The agenda was light. The report on campus COVID number showed that numbers were very low; the campus’s first ‘outbreak’ was behind us. Looking back on the term, there was a feeling of contentment and ease with how things were going. But then conversation turned in two different directions.
A few people pointed out that it’s noticable that campus leadership has not been talking about COVID and the Spring term. Stanford University is requiring the spring term to start with two weeks of virtual classes. San Diego State University is requiring all residential students and student athletes to have a COVID-19 booster by January 18. Questions we asked included:
Should we message the expectation of a booster for all residential students for spring semester?
At the start of the pandemic, the campus required face-to-face courses to be delivered virtually for two weeks after campus holidays. (The specifics of when this happened couldn’t be recalled.) Should we be talking about doing the same for January 2022? March 2022?
The group seemed to agree that some messaging from administrative leadership on these topics now would be good. Several people also reminded us that the campus instituted in indoor bask mandate before the county required it, and this proaction expressed the importance we place on community and indiviual health, and it contributed to a degree of optimism during the semester.
The group spent some time examining its work this term, reflecting on what went well and what could have gone better. (This is a type of activity that doesn’t happen often enough at the University.) I’ll limit what I relay here to protect the innocent, but I think it’s important that people know
staff in Student Affairs broke their backs trying to keep up with the administrative work required ot track student compliance with the campus vaccination policy; although the NPOC lists appear to be ‘automagic’, this was an onerous manual process
staff of the Marketing and Communications Office did excellent work keeping the campus COVID FAQ web pages current with information and guidance for the campus; the pages were an important reference for the campus community, seeing over 4000 hits per month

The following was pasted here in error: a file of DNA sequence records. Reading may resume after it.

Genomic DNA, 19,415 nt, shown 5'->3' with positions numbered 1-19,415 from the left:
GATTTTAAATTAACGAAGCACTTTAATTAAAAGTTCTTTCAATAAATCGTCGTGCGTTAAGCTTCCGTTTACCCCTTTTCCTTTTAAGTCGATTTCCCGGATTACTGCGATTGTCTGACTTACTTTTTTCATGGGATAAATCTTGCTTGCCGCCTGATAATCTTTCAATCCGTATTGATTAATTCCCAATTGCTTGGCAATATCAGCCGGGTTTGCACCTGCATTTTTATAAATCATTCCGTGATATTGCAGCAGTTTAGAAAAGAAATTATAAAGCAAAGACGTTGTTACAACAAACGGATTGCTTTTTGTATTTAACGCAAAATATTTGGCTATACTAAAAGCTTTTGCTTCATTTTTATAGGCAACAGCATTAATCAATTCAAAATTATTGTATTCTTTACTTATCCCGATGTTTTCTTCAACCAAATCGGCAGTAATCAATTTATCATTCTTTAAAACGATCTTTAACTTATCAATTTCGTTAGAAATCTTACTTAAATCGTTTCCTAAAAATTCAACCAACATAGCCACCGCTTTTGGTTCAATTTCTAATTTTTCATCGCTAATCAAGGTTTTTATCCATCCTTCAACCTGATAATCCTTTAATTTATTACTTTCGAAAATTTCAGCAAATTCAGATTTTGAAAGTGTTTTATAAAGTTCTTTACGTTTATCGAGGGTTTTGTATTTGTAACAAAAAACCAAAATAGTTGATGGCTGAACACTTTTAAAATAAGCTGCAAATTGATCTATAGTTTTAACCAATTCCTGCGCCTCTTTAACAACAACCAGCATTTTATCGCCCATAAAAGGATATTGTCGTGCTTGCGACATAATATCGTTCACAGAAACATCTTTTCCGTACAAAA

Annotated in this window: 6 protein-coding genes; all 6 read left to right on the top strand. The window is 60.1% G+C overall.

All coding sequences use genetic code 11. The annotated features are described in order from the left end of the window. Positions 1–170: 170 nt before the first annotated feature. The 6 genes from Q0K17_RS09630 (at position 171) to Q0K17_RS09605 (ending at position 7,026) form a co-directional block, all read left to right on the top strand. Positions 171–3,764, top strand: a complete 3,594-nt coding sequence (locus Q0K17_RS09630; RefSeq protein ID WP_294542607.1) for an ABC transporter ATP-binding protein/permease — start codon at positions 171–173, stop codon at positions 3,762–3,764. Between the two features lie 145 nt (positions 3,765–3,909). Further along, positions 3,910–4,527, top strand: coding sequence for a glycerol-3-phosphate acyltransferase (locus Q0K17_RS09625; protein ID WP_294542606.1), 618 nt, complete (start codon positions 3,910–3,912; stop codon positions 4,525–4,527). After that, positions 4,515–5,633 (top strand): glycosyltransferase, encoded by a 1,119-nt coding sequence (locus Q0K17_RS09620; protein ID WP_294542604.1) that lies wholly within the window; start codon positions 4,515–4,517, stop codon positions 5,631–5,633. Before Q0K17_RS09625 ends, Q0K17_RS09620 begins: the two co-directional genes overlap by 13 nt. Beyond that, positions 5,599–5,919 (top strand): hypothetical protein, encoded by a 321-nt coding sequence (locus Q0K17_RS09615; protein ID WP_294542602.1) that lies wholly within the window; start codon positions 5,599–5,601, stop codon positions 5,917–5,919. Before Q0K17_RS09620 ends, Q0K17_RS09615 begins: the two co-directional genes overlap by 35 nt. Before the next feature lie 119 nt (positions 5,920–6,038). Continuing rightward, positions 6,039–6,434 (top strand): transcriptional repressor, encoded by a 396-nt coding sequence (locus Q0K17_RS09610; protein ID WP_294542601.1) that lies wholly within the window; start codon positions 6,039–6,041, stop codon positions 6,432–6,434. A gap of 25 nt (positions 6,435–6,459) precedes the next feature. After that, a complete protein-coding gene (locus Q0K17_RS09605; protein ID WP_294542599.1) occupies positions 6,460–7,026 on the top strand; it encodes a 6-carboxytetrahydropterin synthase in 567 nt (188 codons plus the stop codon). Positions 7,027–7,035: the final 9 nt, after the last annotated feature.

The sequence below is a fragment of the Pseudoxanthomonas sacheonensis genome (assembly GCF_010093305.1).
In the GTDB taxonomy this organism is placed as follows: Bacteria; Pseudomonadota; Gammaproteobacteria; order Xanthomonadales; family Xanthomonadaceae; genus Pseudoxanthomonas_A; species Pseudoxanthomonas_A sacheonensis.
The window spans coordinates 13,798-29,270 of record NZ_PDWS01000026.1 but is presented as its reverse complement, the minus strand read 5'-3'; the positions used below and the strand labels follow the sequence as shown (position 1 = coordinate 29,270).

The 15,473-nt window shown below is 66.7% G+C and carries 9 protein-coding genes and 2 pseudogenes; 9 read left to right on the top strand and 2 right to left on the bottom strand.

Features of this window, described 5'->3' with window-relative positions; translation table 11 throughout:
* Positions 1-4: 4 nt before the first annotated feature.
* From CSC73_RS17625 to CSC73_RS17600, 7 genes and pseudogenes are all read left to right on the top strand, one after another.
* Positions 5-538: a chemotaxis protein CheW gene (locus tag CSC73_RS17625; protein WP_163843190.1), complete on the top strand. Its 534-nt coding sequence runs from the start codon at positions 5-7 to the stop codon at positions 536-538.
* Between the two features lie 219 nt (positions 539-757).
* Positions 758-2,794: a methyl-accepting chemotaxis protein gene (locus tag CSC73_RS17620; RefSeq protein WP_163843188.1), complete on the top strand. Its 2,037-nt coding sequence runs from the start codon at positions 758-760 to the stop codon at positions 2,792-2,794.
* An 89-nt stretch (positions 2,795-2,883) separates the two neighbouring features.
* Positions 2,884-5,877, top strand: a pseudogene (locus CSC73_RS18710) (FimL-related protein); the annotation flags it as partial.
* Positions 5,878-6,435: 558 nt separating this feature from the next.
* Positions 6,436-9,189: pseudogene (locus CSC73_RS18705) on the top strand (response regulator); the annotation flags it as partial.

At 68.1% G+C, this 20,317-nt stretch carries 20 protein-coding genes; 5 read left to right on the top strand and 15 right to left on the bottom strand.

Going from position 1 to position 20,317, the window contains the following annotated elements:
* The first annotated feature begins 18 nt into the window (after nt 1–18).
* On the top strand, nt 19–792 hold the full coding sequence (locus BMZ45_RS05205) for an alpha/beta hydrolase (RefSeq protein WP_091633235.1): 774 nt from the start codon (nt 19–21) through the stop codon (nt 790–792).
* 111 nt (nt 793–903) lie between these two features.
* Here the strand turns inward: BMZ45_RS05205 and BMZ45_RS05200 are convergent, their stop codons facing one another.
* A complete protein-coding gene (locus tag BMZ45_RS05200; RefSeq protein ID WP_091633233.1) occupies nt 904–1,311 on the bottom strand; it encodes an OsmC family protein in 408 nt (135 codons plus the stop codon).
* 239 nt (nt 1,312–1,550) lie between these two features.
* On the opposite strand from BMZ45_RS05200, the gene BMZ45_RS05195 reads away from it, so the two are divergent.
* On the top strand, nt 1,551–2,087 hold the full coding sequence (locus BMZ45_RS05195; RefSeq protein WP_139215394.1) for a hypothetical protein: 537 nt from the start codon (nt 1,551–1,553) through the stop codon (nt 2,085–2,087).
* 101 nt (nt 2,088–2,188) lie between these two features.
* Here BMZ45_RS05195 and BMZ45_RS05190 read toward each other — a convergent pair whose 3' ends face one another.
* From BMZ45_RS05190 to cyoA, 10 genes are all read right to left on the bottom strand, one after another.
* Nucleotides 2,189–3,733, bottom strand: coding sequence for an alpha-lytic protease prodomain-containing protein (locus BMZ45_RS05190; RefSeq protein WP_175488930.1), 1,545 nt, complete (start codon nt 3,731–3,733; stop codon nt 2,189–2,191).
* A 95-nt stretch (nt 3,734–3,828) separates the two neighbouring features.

late in the term, the Environmental Health and Safety office was able to add staff to assist with COVID prevention and mitigation work; this turned the conversation toward the benefits of having additional staff that could help with long-term COVID-related work that’s been added onto the workload of various offices (e.g., Communication, Student Affairs)
The group acknowledged that the challenges of COVID are going to be with campus for a long time, and that the campus will benefit from making adjustments now. (The alternative is to continue with high-touch, ad hoc measures that are effective by inefficient and are a drain on campus human resoruces.) Changes to consider included:
like EHS added staff, the campus should consider adding staff to help communications and compliance (staff that could, perhaps, float between those offices)
pursue a technological solution to COVID compliance tracking, perhaps using CalPoly SLO’s approach as an example
Personally, I am watching with deep concern the SARS-CoV-2-Omicon numbers. Campus needs to prepare itself for the wave that is going to envelop Southern California in the weeks surrounding New Years. We need to be ready to delay the start of classes or force them to start in a distance-learning modality. It’s not too early for us to mandate a booster shot for all students and faculty. Let’s be proactive again. Let’s act in support of public and individual health.